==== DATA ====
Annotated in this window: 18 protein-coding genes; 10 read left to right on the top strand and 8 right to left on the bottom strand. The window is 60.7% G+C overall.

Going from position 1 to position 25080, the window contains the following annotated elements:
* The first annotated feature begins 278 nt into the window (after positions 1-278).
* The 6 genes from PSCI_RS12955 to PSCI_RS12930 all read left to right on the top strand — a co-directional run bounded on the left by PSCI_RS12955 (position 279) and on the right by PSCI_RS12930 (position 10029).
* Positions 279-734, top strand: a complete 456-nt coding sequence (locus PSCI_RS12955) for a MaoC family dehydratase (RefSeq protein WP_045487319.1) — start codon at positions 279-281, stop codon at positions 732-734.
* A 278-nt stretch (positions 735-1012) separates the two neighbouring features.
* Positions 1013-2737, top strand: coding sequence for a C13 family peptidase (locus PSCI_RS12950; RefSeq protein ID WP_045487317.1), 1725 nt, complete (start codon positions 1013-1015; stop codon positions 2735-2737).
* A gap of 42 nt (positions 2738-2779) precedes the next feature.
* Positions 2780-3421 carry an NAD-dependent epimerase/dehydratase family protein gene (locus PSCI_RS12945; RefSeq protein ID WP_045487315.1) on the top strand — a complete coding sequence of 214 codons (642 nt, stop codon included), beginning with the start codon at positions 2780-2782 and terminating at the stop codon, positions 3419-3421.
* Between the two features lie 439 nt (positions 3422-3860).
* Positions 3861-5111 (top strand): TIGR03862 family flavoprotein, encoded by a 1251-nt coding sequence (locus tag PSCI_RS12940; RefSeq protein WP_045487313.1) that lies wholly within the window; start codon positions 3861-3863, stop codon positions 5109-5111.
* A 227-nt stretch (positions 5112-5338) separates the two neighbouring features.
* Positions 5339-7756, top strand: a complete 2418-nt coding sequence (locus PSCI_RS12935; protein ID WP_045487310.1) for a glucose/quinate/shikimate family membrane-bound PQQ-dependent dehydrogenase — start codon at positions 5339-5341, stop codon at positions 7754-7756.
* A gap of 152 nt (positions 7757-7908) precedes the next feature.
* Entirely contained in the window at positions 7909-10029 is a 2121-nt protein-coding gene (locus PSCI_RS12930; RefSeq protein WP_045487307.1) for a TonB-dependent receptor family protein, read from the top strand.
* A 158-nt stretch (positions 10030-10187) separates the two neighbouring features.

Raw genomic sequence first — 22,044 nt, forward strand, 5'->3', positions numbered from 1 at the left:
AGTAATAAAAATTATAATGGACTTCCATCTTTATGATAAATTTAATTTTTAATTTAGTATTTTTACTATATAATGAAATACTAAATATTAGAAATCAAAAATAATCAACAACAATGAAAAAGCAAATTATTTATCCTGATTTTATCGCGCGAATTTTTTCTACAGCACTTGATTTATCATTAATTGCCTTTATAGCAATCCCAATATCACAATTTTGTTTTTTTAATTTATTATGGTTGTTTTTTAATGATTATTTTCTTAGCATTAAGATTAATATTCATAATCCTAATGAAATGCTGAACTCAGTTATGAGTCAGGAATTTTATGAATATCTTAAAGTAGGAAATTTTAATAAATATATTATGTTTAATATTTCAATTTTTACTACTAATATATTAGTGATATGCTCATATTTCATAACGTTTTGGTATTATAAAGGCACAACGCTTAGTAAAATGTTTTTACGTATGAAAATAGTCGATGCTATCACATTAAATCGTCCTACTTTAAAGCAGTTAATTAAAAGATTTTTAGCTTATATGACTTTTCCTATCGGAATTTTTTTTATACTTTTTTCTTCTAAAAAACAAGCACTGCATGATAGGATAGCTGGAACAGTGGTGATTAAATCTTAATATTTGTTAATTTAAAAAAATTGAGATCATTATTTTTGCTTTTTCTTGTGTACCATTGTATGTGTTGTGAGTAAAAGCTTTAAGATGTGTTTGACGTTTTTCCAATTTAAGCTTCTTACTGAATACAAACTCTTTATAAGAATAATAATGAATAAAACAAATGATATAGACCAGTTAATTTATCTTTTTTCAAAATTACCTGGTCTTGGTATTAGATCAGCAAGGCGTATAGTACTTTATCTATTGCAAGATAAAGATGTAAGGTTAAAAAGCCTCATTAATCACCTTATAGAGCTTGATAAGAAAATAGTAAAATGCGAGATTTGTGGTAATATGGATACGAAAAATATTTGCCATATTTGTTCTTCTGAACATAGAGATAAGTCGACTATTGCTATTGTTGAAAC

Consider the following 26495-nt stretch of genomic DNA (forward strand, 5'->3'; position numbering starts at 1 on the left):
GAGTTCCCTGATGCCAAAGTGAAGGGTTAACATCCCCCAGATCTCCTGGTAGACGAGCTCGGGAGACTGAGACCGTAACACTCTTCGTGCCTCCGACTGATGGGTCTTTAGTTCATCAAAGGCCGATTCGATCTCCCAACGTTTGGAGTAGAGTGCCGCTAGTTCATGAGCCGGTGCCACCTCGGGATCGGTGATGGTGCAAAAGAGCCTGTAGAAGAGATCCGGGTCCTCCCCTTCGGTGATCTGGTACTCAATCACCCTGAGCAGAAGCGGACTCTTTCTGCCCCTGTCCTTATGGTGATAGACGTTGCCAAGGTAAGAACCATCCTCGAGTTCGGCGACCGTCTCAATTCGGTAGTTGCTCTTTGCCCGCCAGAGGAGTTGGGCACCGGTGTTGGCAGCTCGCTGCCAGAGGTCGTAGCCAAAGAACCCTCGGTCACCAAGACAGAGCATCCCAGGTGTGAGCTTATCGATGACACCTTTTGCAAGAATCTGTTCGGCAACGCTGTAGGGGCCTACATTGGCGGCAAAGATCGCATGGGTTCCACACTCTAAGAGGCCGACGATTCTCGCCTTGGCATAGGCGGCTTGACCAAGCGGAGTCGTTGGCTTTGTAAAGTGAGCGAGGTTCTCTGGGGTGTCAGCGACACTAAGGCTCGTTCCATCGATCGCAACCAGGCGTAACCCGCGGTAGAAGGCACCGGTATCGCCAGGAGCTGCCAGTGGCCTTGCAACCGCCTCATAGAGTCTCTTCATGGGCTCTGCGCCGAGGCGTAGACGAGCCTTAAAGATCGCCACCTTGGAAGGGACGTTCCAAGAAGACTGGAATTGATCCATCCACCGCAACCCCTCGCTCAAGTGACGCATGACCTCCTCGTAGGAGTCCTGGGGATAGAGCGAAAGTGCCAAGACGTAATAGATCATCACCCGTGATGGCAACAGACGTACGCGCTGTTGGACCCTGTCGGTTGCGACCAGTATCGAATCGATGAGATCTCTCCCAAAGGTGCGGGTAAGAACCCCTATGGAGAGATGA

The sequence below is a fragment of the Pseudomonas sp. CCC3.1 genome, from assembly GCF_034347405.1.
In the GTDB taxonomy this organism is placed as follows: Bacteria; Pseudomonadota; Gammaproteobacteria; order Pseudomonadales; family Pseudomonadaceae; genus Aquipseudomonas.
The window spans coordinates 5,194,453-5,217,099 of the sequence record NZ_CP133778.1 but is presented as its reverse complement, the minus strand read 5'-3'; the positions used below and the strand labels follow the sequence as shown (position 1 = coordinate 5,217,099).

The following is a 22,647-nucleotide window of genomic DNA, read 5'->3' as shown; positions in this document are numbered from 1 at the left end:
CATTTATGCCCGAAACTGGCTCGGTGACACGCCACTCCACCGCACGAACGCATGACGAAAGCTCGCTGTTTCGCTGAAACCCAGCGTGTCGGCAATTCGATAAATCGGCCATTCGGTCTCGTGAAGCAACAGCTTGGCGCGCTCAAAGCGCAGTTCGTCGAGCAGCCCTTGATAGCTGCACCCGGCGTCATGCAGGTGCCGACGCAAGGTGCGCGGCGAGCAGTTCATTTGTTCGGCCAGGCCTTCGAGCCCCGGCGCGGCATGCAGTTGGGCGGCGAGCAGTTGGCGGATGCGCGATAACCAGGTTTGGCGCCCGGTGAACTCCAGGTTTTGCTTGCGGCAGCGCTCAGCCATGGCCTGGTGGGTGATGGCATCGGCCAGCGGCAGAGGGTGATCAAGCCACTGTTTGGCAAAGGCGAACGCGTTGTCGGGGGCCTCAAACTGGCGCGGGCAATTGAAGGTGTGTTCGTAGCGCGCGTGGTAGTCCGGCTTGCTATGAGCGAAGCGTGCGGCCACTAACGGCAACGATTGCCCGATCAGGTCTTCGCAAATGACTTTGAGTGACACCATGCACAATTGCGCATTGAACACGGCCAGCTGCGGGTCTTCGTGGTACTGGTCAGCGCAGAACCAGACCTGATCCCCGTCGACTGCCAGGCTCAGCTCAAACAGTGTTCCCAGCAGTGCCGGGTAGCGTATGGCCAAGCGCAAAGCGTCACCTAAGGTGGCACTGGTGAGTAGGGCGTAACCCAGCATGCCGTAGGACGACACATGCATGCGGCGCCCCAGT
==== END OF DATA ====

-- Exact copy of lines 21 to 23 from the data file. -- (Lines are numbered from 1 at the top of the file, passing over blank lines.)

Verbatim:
The sequence below is a fragment of the Pseudomonas sp. CCC3.1 genome, from assembly GCF_034347405.1.
In the GTDB taxonomy this organism is placed as follows: Bacteria; Pseudomonadota; Gammaproteobacteria; order Pseudomonadales; family Pseudomonadaceae; genus Aquipseudomonas.
The window spans coordinates 5,194,453-5,217,099 of the sequence record NZ_CP133778.1 but is presented as its reverse complement, the minus strand read 5'-3'; the positions used below and the strand labels follow the sequence as shown (position 1 = coordinate 5,217,099).